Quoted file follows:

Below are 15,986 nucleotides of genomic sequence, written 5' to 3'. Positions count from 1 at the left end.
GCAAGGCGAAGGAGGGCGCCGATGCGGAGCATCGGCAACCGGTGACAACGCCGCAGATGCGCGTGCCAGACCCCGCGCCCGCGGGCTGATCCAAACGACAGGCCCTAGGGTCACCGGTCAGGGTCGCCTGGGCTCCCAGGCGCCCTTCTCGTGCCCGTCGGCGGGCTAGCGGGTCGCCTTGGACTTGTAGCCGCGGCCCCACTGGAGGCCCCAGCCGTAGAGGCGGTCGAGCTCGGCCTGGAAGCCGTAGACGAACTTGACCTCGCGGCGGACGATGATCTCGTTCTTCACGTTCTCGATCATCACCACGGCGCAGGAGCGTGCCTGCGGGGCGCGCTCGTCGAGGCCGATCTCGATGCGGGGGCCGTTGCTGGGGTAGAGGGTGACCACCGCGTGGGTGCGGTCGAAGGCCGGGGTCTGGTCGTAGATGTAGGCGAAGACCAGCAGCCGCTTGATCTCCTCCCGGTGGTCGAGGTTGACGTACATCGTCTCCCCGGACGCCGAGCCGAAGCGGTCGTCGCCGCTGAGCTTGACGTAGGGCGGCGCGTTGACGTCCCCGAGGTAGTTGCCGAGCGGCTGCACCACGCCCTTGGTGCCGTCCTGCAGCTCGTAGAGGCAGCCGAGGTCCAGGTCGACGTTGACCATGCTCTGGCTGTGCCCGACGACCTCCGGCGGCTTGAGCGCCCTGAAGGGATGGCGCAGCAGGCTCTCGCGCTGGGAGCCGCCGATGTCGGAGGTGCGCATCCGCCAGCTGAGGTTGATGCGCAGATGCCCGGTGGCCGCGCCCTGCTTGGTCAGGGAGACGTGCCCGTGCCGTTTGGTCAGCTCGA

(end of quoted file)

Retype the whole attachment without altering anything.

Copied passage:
Below are 15,986 nucleotides of genomic sequence, written 5' to 3'. Positions count from 1 at the left end.
GCAAGGCGAAGGAGGGCGCCGATGCGGAGCATCGGCAACCGGTGACAACGCCGCAGATGCGCGTGCCAGACCCCGCGCCCGCGGGCTGATCCAAACGACAGGCCCTAGGGTCACCGGTCAGGGTCGCCTGGGCTCCCAGGCGCCCTTCTCGTGCCCGTCGGCGGGCTAGCGGGTCGCCTTGGACTTGTAGCCGCGGCCCCACTGGAGGCCCCAGCCGTAGAGGCGGTCGAGCTCGGCCTGGAAGCCGTAGACGAACTTGACCTCGCGGCGGACGATGATCTCGTTCTTCACGTTCTCGATCATCACCACGGCGCAGGAGCGTGCCTGCGGGGCGCGCTCGTCGAGGCCGATCTCGATGCGGGGGCCGTTGCTGGGGTAGAGGGTGACCACCGCGTGGGTGCGGTCGAAGGCCGGGGTCTGGTCGTAGATGTAGGCGAAGACCAGCAGCCGCTTGATCTCCTCCCGGTGGTCGAGGTTGACGTACATCGTCTCCCCGGACGCCGAGCCGAAGCGGTCGTCGCCGCTGAGCTTGACGTAGGGCGGCGCGTTGACGTCCCCGAGGTAGTTGCCGAGCGGCTGCACCACGCCCTTGGTGCCGTCCTGCAGCTCGTAGAGGCAGCCGAGGTCCAGGTCGACGTTGACCATGCTCTGGCTGTGCCCGACGACCTCCGGCGGCTTGAGCGCCCTGAAGGGATGGCGCAGCAGGCTCTCGCGCTGGGAGCCGCCGATGTCGGAGGTGCGCATCCGCCAGCTGAGGTTGATGCGCAGATGCCCGGTGGCCGCGCCCTGCTTGGTCAGGGAGACGTGCCCGTGCCGTTTGGTCAGCTCGA